Time: 16.00 - 17.30 BST (GMT+1) London, UK
SpeakersCharles Bristow (JP Morgan), Jonathan Corpina (Meridian Equity Partners), Kerstin Sailer (UCL Bartlett School of Architecture), Philip Stafford (Financial Times)
Chair: Daniel Beunza (SRC, City Business School)
Organisers: Daniel Beunza (SRC, City Business School), Derin Kent (Aalto University)

Event screenshot


Related articles: 

Returning to the office: how to stay connected and socially distant by Daniel Beunza and Derin Kent in The Conversation

Blog by Sarah Butcher

Bankers crave return of in-person trading floors by Gillian Tett in Financial Times

The return to the office has presented banks with the challenge of rethinking the traditional configuration of their trading floors to reconcile social distancing with physical proximity. Unlike other industries, where work from home proved surprisingly effective, the experience with Covid suggests that proximity is particularly important in trading, not simply in terms of financial returns but also of market stability. For instance, a recent report from the Bank for International Settlements notes that the move to work from home added to market volatility in March 2020. In light of that concern, how should the "new normal" trading floor look like?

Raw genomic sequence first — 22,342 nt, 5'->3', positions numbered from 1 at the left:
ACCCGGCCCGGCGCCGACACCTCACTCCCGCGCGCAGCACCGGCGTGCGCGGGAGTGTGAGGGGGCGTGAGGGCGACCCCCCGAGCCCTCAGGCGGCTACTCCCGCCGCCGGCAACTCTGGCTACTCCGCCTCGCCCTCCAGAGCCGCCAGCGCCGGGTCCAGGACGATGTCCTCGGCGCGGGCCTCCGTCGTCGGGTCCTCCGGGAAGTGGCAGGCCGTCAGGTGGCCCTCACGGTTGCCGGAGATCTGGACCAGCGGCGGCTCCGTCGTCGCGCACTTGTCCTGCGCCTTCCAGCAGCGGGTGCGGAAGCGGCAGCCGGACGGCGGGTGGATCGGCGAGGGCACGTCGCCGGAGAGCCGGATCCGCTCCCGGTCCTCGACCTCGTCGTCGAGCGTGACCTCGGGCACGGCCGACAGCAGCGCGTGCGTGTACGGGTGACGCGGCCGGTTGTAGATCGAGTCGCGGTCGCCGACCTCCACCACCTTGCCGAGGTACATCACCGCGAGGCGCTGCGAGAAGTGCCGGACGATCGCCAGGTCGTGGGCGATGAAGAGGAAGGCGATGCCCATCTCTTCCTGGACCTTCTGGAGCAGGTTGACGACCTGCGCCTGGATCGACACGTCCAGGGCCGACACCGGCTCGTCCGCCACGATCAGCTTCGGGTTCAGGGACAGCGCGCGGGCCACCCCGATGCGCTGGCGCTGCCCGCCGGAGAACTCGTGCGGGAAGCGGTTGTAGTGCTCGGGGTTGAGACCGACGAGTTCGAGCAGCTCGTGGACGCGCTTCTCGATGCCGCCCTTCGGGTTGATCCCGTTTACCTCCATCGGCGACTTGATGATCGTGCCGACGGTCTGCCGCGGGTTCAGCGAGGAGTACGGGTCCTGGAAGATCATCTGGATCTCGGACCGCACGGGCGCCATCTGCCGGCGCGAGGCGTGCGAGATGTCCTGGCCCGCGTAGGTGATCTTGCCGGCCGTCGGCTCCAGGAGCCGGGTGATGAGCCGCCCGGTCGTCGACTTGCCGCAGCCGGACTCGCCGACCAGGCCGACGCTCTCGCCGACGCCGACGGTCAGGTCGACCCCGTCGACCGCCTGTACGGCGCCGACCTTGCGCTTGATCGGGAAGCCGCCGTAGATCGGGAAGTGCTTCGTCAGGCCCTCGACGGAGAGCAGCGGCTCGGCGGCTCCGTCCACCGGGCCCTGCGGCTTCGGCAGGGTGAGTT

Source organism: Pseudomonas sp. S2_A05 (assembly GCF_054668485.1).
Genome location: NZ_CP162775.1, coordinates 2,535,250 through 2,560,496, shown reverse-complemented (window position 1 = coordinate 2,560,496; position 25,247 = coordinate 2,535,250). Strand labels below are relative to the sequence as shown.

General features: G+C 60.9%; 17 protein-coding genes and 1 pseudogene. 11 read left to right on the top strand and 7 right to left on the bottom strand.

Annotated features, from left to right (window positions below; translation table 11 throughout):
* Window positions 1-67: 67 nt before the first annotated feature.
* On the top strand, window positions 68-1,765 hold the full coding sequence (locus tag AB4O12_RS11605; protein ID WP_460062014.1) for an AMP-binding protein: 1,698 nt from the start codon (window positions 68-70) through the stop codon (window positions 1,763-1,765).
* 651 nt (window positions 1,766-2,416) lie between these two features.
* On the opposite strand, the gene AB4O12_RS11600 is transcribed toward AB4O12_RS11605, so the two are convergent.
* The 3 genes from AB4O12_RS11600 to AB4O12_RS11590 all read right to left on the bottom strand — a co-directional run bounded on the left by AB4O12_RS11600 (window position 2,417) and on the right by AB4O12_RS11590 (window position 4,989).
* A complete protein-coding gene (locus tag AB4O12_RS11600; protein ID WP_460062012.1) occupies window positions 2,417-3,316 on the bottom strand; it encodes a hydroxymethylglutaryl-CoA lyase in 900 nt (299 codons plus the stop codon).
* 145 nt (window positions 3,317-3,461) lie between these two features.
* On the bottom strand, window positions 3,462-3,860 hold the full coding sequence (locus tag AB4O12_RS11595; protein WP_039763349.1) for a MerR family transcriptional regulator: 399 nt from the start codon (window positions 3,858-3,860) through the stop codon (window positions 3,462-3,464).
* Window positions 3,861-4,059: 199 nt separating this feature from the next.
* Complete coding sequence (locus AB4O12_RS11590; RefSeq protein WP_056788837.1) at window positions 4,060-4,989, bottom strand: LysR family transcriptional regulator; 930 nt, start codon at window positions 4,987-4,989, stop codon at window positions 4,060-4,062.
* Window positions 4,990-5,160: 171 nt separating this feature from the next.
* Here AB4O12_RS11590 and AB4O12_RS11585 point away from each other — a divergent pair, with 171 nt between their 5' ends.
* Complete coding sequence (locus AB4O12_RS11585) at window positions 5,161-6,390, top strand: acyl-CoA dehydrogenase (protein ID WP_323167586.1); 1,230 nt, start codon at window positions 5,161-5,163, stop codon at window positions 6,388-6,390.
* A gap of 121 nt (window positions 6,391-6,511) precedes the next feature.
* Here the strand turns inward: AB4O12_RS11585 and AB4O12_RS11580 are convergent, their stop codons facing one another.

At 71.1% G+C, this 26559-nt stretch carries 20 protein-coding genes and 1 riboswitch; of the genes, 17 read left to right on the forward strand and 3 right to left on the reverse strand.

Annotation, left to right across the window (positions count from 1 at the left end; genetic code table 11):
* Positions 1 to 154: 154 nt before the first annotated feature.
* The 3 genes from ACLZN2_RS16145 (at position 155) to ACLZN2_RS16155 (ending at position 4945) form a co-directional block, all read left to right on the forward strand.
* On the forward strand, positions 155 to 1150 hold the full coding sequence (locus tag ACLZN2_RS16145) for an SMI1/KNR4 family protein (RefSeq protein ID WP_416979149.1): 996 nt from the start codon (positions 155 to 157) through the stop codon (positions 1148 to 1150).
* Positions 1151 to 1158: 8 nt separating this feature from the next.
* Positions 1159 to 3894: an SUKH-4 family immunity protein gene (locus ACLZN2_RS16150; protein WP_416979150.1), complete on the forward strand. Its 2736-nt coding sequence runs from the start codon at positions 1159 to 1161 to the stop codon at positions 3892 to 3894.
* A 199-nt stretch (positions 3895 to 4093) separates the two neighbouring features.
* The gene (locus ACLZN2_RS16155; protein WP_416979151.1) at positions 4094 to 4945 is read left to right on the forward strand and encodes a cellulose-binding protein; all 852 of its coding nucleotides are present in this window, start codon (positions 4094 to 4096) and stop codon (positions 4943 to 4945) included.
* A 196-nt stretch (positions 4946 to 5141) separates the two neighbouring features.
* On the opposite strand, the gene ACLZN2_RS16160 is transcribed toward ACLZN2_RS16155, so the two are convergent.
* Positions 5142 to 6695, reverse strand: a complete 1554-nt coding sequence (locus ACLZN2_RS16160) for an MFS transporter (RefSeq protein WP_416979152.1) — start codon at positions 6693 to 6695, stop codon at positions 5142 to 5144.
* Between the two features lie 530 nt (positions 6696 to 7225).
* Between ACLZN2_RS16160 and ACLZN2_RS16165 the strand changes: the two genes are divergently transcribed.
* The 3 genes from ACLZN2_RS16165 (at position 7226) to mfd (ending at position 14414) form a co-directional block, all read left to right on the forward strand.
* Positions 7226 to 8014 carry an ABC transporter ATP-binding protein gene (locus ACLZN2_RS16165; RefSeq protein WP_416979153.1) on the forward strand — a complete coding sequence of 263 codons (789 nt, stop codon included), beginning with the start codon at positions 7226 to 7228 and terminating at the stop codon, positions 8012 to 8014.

This panel event informs the existing debate over trading floor design by considering the recent experience from the Covid lockdown, as well as the lessons from existing academic studies of trading floors and market stability. It asks: what organisational policies have helped banks preserve continuity in their trading during the shift to work from home? What is the role of technology in supplementing physical proximity?  What other difficulties has working from home posed for trading compliance, security, the wellbeing of traders, etc.? What long-term challenges lie ahead in areas such as financial innovation or career progression?

This event promotes discussion on these topics by bringing together an online panel of academics from economics, finance, management and architecture, along with bank executives and journalists.